But we Indians are passive consumers of information. What we do is intellectually rationalize and put it in our heads but very wary of acting upon it. The ‘talking’ to address this latent need at a broader level has not, in our opinion, been very fruitful. All the seminars and conferences do not tend to do anything much.
But on the other hand, there has been a sea-change in the approach of the institutes. We work together with them in the implementation process. They are very serious. They are being confronted by the right kind of questions, across India now.
In our workshop programmes, half of them are hands-on and are less in theory. Even theory is a discussion of practical examples of what has been done. This is the way we think and we feel that this is the way to go.
What is your opinion about the Green Rating Systems?
All green building ratings have a long way to go to become genuine. Nature of these ratings, depending on where they originate, tend to be superfluous. The inherent strength is that they can always improve, as they are starting at ground zero. Whatever little they do, they will improve. It is good to have something that will rein us in. Developers look at it as a marketing mantra. It helps in some cases in reducing the energy costs, but how is that energy used, should first be questioned. It reins in some wastage but has a long way to go. There is always a tension between commerce and sustainability and the ratings try to bridge both. You can lose your clientele if you are obsessive, if you are truly genuine to sustainability. If not, what is the point of rating? And that dilemma, the rating bodies would have to address.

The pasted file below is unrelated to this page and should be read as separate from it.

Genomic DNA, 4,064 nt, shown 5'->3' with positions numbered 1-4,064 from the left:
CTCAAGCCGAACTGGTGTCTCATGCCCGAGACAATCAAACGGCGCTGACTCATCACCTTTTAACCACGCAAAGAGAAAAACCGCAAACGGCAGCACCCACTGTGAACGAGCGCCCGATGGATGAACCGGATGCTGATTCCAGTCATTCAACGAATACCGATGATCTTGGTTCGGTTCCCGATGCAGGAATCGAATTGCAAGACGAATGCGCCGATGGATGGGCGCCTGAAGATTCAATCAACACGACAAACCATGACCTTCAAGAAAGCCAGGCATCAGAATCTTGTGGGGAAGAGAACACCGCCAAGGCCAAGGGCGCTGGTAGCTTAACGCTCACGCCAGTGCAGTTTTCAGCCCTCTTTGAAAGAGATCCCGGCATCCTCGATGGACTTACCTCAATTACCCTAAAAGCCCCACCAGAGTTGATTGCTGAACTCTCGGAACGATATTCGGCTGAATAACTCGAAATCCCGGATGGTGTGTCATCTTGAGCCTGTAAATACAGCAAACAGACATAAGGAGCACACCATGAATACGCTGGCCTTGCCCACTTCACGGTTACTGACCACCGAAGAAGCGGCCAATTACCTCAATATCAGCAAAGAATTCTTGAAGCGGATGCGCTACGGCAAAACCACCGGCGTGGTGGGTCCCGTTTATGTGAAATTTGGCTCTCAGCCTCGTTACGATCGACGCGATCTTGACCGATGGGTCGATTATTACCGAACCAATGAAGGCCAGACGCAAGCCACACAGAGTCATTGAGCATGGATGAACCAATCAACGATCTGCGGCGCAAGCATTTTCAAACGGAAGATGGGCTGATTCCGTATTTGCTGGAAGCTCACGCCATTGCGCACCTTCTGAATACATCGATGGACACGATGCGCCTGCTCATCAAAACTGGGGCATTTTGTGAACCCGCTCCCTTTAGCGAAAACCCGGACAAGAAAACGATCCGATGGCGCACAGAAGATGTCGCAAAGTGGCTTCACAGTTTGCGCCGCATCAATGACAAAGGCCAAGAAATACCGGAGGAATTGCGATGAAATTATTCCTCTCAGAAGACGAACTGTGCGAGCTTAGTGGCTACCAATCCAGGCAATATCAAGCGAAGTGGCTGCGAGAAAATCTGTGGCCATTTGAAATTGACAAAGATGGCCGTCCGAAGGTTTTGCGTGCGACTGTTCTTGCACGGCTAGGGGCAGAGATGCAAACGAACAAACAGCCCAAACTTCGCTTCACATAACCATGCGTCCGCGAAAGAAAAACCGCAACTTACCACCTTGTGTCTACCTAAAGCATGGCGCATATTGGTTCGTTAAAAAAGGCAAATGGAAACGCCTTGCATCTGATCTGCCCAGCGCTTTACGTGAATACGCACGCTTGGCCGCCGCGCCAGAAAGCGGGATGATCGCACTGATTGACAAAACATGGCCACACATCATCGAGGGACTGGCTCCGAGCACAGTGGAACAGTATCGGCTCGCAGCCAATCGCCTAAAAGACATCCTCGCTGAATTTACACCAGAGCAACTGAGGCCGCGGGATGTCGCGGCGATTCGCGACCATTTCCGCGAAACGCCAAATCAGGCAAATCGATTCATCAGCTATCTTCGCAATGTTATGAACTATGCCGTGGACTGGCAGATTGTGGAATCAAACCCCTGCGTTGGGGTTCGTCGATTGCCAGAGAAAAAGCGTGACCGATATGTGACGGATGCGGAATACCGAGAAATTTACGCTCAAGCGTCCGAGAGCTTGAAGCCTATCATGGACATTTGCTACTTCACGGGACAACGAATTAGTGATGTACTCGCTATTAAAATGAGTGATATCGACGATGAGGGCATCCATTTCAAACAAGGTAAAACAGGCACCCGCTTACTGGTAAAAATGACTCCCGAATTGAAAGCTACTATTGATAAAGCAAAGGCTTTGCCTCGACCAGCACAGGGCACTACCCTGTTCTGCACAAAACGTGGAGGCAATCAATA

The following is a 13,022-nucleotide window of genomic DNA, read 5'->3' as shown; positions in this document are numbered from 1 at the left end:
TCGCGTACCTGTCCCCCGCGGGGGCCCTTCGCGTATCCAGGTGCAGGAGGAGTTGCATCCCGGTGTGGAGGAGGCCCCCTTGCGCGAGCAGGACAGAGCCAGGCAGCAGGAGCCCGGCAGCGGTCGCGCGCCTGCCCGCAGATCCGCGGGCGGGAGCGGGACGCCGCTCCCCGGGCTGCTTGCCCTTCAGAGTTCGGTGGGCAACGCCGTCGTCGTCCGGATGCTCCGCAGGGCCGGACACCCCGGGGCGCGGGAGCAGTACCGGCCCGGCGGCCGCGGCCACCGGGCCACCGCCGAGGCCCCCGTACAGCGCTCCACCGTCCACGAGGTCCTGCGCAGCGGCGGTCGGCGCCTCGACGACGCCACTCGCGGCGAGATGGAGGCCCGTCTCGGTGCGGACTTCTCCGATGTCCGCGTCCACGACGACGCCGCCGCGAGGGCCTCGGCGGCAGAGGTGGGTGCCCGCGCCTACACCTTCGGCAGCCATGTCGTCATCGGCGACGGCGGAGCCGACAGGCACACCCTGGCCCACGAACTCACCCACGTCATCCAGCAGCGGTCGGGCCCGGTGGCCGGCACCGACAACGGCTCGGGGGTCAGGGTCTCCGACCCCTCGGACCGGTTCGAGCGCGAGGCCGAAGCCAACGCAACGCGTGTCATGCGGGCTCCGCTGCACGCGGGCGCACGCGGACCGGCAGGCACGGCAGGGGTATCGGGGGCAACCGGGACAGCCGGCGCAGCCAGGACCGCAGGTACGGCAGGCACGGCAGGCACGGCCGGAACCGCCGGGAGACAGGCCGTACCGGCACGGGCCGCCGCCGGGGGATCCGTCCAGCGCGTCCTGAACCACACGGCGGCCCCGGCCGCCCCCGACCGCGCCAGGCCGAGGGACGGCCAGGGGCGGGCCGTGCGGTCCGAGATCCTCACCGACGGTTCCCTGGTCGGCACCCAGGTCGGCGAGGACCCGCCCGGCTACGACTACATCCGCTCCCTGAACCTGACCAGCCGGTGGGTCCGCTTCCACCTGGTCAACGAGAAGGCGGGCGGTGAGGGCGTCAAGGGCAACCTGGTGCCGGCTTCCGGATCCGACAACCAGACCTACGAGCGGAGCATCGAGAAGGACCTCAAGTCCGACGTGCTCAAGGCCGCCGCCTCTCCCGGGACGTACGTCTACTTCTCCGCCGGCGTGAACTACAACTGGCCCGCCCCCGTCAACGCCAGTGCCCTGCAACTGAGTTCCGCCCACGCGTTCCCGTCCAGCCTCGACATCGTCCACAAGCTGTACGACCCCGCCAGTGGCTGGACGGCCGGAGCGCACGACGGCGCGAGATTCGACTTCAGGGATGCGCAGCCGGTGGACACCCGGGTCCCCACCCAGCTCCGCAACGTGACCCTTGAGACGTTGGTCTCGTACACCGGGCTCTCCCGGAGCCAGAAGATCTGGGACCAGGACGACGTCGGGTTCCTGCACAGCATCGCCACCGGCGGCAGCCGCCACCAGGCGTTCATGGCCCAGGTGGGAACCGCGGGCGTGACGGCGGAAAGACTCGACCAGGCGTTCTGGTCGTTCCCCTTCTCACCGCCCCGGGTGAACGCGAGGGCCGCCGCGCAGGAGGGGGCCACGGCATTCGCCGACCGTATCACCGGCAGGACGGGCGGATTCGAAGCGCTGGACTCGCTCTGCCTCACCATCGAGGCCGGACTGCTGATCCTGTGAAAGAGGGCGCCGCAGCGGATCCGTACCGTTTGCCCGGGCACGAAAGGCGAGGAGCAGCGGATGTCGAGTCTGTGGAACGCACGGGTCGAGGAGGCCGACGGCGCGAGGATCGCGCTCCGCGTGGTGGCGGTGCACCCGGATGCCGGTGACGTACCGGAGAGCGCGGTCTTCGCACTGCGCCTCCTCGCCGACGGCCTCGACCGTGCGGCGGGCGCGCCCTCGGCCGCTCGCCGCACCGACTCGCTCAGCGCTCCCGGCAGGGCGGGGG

A genuine product needs no rating and need not go on defending itself. If the rating certification was available at a more nominal fee, then more number of people will be interested in getting their buildings certified.
What would be your advice regarding incorporating sustainable design wisdom in architectural curricula? Do you think we are doing enough on this front?
To expect everybody to be involved in sustainability, which is what happens when you put it as curricula, would be overkill. It is only for those with a propensity to work on it. It is a choice. For us sustainability is made up of six factors — social, technical, institutional, financial, legal and ecological. Ecological factor alone is not sustainable.
Ecological studies and climate-appropriate design need to be taught. Above all, you have to teach the students learn- ability, how to absorb knowledge, the ability to ask the right questions and translate the answers into action and design. Moreover, if you have a good understanding and grounding on materials, people and climate, you will do nothing but sustainable.